Blog Post #1428 – Worker Fatality During Electrical Maintenance Results in $200,000 Fine for Toronto Hydro

Excerpt from the government of Ontario’s ‘Newsroom’

A worker, employed by Toronto Hydro-Electric System Limited, an electric utility that owns and operates the electricity distribution system for the City of Toronto, suffered a fatal injury while performing work in an underground electrical vault.

On August 12, 2020, a six-person crew from Toronto Hydro was sent to a worksite to perform work in an underground electrical vault. The work was limited to disconnecting energized secondary cables to a transformer for the transformer to be removed and replaced later by a different crew.

When the crew arrived, they began work by completing a Work Site Risk Assessment Form and discussing the contents of the form, including who would perform the various elements of the task. The roles and responsibilities of each crew member were discussed and agreed to, with each member then getting into position.

Stationed above ground, one crew member passed equipment below into the vault. A second crew member received the tools and, as needed, passed tools within the vault.

With help from the crew, an apprentice and another worker manually disconnected the secondary cables connected to the transformer while wearing insulated rubber gloves. Together, the crew completed the work of disconnecting the secondary cables.

After completing the task, a reading was taken indicating that the current on the cables was too high. To reduce the current, the crew had to perform a different task involving the connection of a previously removed tie-cable to another service cable.

During the connection of the final cable, the worker was still wearing insulated rubber gloves while securing a bolt with a box wrench and holding an impact gun in the other hand.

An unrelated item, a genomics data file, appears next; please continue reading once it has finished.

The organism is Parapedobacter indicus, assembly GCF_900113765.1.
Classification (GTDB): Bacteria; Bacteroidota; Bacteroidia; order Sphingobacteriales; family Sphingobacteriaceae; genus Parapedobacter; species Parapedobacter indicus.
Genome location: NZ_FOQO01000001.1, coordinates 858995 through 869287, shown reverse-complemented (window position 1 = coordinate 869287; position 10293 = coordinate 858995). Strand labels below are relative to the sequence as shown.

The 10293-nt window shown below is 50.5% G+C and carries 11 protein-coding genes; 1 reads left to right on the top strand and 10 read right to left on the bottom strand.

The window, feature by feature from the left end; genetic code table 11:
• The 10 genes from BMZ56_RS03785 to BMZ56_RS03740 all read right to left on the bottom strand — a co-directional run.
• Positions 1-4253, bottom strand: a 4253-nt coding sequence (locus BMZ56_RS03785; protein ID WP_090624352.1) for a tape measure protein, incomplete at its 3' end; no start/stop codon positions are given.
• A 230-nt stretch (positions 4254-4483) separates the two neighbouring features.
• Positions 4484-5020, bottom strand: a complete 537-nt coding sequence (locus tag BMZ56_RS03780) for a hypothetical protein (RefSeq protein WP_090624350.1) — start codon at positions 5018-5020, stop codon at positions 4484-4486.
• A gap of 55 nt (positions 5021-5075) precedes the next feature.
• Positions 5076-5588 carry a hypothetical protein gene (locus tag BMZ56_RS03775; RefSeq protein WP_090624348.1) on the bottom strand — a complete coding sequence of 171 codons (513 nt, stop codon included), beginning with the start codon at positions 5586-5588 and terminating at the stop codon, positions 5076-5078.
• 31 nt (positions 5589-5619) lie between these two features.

At this time, the worker came into contact with low voltage electricity. The electrical shock injured the worker and caused the worker to fall. The worker was taken to hospital but succumbed later to their injuries sustained as a result of the electrical contact.

Following a guilty plea in the Ontario Court of Justice in Toronto, Toronto Hydro-Electric System Limited was fined $200,000 by Judge Leslie Chapin; Counsel David McCaskill.

The court also imposed a 25 per cent victim fine surcharge as required by the Provincial Offences Act. The surcharge is credited to a special provincial government fund to assist victims of crime.

My opinion

The law(s) in contravention:

Toronto Hydro-Electric System Ltd. Was found guilty of a contravention of the Ontario ‘Construction Projects’ regulation 213/91, section 183 which states,

Every reasonable precaution shall be taken to prevent hazards to workers from energized electrical equipment, installations, and conductors.

Accordingly, the defendant failed to ensure that measures and procedures prescribed by section 183 of the regulation were carried out in the workplace, contrary to section 25(1)(c) of the Occupational Health and Safety Act (OHSA) which states,

“An employer shall ensure that,

(c)  the measures and procedures prescribed are carried out in the workplace.”

In this day and age, 6 people were involved in a task dealing with an underground vault. Please tell me that not even one of them was aware of the dangers. There must have been someone there with years of experience.

Electrical accidents are one of the most devastating of all the accidents out there. Life and death always hangs in the balance.!

By the way, the credentials of the 6 workers seem to not be in question. I believe this was also a factor that licensed electricians failed. The credentials are described in section 182(1) of the ‘Construction Projects’ 213/91 states,

“No worker shall connect, maintain, or modify electrical equipment or installations unless,

(a) the worker holds a certificate of qualification or a provisional certificate of qualification issued under the Building Opportunities in the Skilled Trades Act, 2021, that is not suspended, in the trade of,

(i) electrician — construction and maintenance, or

(ii) electrician — domestic and rural, if the worker is performing work that is limited to the scope of practice for that trade; or

(b) the worker is otherwise permitted to connect, maintain, or modify electrical equipment or installations under the Building Opportunities in the Skilled Trades Act, 2021 or the Technical Standards and Safety Act, 2000.”

HRS Group Inc. has a great team that can help you with all your health and safety needs. Contact Deborah toll free at 1-877-907-7744 or locally at 705-749-1259.

We can also be reached at

Ensure your workplace is a safe place.

Remember – In Ontario, “All accidents are Preventable”

‘Work’ and ‘Play’ safe.

Daniel L. Beal

CHSEP – Advanced Level

CEO and Training Director







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